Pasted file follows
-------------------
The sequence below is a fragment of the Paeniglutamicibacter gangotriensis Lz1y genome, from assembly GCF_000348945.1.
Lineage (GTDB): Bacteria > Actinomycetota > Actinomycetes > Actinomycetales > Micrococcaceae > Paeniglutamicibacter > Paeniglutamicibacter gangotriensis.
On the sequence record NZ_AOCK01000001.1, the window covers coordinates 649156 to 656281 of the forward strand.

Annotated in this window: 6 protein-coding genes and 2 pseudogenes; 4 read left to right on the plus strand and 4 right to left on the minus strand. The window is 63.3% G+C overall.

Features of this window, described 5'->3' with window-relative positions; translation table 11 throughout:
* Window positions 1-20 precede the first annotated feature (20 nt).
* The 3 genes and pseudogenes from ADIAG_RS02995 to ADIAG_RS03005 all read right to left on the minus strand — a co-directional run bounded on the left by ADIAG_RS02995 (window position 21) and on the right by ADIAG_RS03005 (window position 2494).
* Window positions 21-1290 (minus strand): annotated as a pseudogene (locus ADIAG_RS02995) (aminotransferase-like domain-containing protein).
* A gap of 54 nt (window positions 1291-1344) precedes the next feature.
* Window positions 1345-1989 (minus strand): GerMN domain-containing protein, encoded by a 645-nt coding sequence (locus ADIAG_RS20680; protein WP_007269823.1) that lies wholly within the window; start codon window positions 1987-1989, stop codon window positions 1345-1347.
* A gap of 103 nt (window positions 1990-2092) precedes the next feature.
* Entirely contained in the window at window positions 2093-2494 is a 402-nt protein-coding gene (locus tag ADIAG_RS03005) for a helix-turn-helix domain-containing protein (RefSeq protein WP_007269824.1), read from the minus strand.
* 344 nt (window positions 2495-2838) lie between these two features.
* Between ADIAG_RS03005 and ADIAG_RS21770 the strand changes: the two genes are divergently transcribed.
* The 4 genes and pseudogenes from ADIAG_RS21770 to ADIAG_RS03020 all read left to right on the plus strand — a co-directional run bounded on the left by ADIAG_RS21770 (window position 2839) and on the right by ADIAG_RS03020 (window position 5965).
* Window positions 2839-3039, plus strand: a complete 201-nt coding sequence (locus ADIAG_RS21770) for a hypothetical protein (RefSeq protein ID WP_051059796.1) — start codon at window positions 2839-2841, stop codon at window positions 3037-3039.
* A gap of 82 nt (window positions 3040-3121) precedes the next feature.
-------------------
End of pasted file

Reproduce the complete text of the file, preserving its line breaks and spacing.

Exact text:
The sequence below is a fragment of the Paeniglutamicibacter gangotriensis Lz1y genome, from assembly GCF_000348945.1.
Lineage (GTDB): Bacteria > Actinomycetota > Actinomycetes > Actinomycetales > Micrococcaceae > Paeniglutamicibacter > Paeniglutamicibacter gangotriensis.
On the sequence record NZ_AOCK01000001.1, the window covers coordinates 649156 to 656281 of the forward strand.

Annotated in this window: 6 protein-coding genes and 2 pseudogenes; 4 read left to right on the plus strand and 4 right to left on the minus strand. The window is 63.3% G+C overall.

Features of this window, described 5'->3' with window-relative positions; translation table 11 throughout:
* Window positions 1-20 precede the first annotated feature (20 nt).
* The 3 genes and pseudogenes from ADIAG_RS02995 to ADIAG_RS03005 all read right to left on the minus strand — a co-directional run bounded on the left by ADIAG_RS02995 (window position 21) and on the right by ADIAG_RS03005 (window position 2494).
* Window positions 21-1290 (minus strand): annotated as a pseudogene (locus ADIAG_RS02995) (aminotransferase-like domain-containing protein).
* A gap of 54 nt (window positions 1291-1344) precedes the next feature.
* Window positions 1345-1989 (minus strand): GerMN domain-containing protein, encoded by a 645-nt coding sequence (locus ADIAG_RS20680; protein WP_007269823.1) that lies wholly within the window; start codon window positions 1987-1989, stop codon window positions 1345-1347.
* A gap of 103 nt (window positions 1990-2092) precedes the next feature.
* Entirely contained in the window at window positions 2093-2494 is a 402-nt protein-coding gene (locus tag ADIAG_RS03005) for a helix-turn-helix domain-containing protein (RefSeq protein WP_007269824.1), read from the minus strand.
* 344 nt (window positions 2495-2838) lie between these two features.
* Between ADIAG_RS03005 and ADIAG_RS21770 the strand changes: the two genes are divergently transcribed.
* The 4 genes and pseudogenes from ADIAG_RS21770 to ADIAG_RS03020 all read left to right on the plus strand — a co-directional run bounded on the left by ADIAG_RS21770 (window position 2839) and on the right by ADIAG_RS03020 (window position 5965).
* Window positions 2839-3039, plus strand: a complete 201-nt coding sequence (locus ADIAG_RS21770) for a hypothetical protein (RefSeq protein ID WP_051059796.1) — start codon at window positions 2839-2841, stop codon at window positions 3037-3039.
* A gap of 82 nt (window positions 3040-3121) precedes the next feature.